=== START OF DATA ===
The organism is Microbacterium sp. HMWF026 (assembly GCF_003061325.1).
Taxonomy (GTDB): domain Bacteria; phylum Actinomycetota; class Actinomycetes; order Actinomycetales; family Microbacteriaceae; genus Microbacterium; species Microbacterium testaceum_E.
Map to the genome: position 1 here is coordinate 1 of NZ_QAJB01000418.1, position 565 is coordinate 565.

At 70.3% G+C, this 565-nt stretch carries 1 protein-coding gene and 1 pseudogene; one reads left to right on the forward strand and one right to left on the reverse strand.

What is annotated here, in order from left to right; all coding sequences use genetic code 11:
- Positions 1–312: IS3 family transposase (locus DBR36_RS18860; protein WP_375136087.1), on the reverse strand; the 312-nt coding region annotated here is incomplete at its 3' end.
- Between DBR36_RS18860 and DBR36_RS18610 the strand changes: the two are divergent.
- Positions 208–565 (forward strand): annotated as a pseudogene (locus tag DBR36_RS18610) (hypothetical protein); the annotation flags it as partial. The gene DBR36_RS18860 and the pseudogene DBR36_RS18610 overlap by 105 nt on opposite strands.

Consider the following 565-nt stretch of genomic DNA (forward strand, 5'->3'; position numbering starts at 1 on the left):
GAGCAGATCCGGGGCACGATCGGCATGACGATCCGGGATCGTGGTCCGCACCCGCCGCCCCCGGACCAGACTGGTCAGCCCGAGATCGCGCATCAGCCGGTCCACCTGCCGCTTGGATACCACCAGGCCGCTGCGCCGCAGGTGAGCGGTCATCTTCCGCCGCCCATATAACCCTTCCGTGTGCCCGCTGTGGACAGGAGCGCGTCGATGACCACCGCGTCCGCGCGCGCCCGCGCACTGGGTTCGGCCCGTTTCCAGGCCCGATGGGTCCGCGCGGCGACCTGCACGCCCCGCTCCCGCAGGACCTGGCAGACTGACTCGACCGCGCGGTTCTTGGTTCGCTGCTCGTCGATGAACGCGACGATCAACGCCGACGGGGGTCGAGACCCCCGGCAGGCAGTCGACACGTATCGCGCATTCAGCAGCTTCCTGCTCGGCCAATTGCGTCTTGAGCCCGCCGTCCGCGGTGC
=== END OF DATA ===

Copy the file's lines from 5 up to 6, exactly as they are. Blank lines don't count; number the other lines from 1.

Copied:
What is annotated here, in order from left to right; all coding sequences use genetic code 11:
- Positions 1–312: IS3 family transposase (locus DBR36_RS18860; protein WP_375136087.1), on the reverse strand; the 312-nt coding region annotated here is incomplete at its 3' end.